December 31, 2011

On walking, the new year, and a guy who makes great coffee...

The heat of the bitumen scorches Jim's feet as he walks down the highway, his gait slow and hinting towards the feeling of pointlessness that had engulfed him. The overcast grey sky and the muted green, grey and brown of the native shrubs that shrouded the edges of the highway suited his mood, if only that sunlit patch of cloud would disappear. It was too hopeful...
Photo courtesy of Timothy Lock Photography,
A man who not only takes rad photos, but also makes some fantastic coffee at the Fremantle Markets
You should go and try one sometime, and ask him what he got up to in Scotland while you're at it
I've been writing little tidbits about Jim and Sam lately, but I only ever seem to be able to write a few sentences at a time before it becomes forced (the little bit above this is yesterday's effort). Does anyone have any suggestions for curing writer's block? My personal opinion is that some time lying on the ocean floor staring at the sun would help, but until this dratted sling comes off that's not an option. Oh well, only one more week! :D

On a more cheery note, buon anno! I hope you all have a fantastic night and make the most of the year ahead. I'm not big on New Year's resolutions, but this year I have thought of one - make it through the year without having surgery :P Wish me luck!

They're so rad :D

December 16, 2011

Headed for the Antarctic

I passed all my units, in fact, more than passed them all. I still can't really believe it, especially given I was genuinely failing Italian at the end of the semester - 48% had become my arch nemesis, but I mustered up all my Dislocato Girl skills and owned it, and this song is a pretty accurate summary of how it made me feel. Oh yeah :D

Over the past few weeks I've had a ridiculous amount of spare time on my hand, and as people seem to do in this day in age, it's led to a lot of clicking random links on websites I've stumbled upon and seeing where it takes me, and this has got to be one of my favourites.

When I was a little kid, I did a project on Ernest Shackleton and his expedition on the Discovery to Antarctica in 1914, and I fell a little in love with the place (which is strange considering how tough that expedition was). After I'd done the project, we got to go to the IMAX theatre and watch a movie about it, which I thought was the greatest thing ever, and not wanting the joy to die, my 7-year old self proceeded to read a rather large book about it. Safe to say, I've wanted to go to the Antarctic ever since, and these photos, credited to Frank Hurley and taken between 1911 and 1914, make me want to go all the more. Enjoy!

Photos courtesy of the National Library of Australia

December 14, 2011

Placebo of Adulthood

The last 18 months of my life have been so unbelievably dramatic, and it all seems to stem from this idea that we've finished school, we've turned 18, and magically, we're mature adults. I don't get it. At all. And it's really making me nostalgic for the days of being a kid. When there wasn't some kind of invisible barrier between the sexes (that society has since magically placed there), and when life just seemed a lot simpler. But it more makes me wonder when and why this placebo of 'adulthood' settled on us all, and how on earth we let it happen without a fight.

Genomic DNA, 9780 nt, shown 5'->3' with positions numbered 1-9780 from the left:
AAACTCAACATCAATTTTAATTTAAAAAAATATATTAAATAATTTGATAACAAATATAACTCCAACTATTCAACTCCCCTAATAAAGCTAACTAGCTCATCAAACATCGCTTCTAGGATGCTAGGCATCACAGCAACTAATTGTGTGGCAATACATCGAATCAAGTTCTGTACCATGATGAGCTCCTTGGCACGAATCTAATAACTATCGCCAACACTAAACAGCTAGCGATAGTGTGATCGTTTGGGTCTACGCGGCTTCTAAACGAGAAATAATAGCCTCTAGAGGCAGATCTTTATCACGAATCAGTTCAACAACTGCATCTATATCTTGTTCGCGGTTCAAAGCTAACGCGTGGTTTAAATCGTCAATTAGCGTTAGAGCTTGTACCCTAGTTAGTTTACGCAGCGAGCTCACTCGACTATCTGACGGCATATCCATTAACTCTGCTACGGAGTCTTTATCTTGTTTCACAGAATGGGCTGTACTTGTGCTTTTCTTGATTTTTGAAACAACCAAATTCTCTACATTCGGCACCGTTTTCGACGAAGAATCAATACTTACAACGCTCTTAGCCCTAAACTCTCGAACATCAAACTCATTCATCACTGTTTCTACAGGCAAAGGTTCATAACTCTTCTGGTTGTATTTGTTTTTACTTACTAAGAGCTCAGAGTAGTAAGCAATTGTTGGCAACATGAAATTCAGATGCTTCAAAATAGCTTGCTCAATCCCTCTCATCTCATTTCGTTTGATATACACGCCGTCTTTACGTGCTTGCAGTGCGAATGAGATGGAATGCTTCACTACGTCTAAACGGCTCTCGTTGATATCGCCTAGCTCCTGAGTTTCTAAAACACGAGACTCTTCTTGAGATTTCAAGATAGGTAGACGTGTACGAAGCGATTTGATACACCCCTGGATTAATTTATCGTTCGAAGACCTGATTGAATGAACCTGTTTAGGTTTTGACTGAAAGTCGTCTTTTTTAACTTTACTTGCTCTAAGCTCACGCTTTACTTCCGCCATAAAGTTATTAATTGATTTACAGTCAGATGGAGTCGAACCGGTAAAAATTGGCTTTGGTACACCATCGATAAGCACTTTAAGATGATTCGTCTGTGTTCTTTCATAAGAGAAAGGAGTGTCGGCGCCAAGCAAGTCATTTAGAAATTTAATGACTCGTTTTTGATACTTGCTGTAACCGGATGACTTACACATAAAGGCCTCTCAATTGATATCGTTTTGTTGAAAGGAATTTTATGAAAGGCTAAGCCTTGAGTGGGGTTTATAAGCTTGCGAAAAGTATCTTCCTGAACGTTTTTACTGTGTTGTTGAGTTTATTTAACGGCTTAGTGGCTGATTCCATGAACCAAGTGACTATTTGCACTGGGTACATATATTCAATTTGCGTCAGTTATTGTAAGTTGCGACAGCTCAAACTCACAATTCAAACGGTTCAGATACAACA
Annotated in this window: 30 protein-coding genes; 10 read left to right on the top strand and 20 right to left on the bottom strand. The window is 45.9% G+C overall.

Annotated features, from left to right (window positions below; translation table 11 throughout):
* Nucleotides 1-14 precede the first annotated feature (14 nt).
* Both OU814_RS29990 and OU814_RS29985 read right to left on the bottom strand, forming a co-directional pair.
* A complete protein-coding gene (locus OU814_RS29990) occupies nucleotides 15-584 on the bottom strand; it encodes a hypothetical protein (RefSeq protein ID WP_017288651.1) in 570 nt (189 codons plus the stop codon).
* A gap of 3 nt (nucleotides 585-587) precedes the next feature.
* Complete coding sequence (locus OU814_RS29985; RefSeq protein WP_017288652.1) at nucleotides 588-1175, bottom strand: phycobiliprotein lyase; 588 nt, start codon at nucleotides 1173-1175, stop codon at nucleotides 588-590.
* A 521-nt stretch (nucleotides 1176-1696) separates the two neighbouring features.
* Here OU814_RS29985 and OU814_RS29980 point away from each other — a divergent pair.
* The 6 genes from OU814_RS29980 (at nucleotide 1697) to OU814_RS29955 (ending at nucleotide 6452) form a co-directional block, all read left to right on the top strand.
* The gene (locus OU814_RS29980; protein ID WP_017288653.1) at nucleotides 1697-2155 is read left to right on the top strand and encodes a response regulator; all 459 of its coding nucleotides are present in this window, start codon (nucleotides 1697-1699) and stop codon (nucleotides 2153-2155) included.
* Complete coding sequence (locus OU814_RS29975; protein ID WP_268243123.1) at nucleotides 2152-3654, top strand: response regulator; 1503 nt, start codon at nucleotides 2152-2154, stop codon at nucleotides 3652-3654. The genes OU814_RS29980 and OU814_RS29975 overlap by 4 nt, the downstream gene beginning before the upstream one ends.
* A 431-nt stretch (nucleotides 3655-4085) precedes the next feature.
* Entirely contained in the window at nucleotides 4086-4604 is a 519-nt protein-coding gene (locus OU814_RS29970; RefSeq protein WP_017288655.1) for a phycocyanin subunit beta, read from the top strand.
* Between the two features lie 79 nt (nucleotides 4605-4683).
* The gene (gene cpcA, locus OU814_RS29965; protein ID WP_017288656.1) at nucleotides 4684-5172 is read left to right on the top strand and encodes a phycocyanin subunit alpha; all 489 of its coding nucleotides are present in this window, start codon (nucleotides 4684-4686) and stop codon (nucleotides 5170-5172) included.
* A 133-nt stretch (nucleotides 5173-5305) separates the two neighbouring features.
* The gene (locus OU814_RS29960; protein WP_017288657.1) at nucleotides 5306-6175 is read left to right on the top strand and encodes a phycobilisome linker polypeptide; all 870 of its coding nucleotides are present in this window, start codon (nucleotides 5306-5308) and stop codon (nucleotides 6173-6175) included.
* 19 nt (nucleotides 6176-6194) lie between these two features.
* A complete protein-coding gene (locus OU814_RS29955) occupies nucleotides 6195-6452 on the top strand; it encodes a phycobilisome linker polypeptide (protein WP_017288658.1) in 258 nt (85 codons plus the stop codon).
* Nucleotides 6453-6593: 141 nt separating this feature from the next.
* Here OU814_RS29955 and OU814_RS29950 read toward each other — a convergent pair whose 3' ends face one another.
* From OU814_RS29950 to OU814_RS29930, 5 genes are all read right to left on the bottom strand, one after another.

December 02, 2011

Happiness and The Smiths - One week down.

I'm writing this blog because of something I read in Smith Journal, so I was going to post a song by the Smiths, but ended up with a scene from 500 Days of Summer, one of my all-time favourite movies, featuring Hall & Oates and the mighty attractive Joseph Gordon-Levitt. But I figure that works (somehow) because 500 Days of Summer is what got me into The Smiths in the first place... :P

One week post-surgery and things are going well...except I decided to stop taking pain meds because they were giving me headaches of epic proportions and so now my brain is returning, and I am getting antsy. I'm so bored!

And then I read this thing in Smith Journal, which is a pretty rad magazine that you should totally get a hold of, and it helped a little. The next 5-7 weeks of hell-in-a-sling means no more dislocating shoulders, which will be well-worth it and I'm sure will help with this dudes* notion of happiness which I really like, so I just have to focus on that.

This is an uncomfortable word, too full of associations of cheerfulness and mindlessness. I prefer fulfillment. The goal is to have a fulfilled life, which may have enduring periods of great difficulty, but in the name of something worthwhile**. Also, it feels vital to conceive of happiness as something one might, at best, sample in 10-minute bursts. To imagine a decade of happiness seems insane - happiness is a rich food that we can't stomach for very long. We're creatures of anxiety and apprehension. That's how we survived."

And besides, there's a stress ball attached to my sling and who doesn't like stress balls?

*Alain de Botton, who is apparently an author and philosopher.
**My friends and family are making this far less difficult though - thanks everyone :)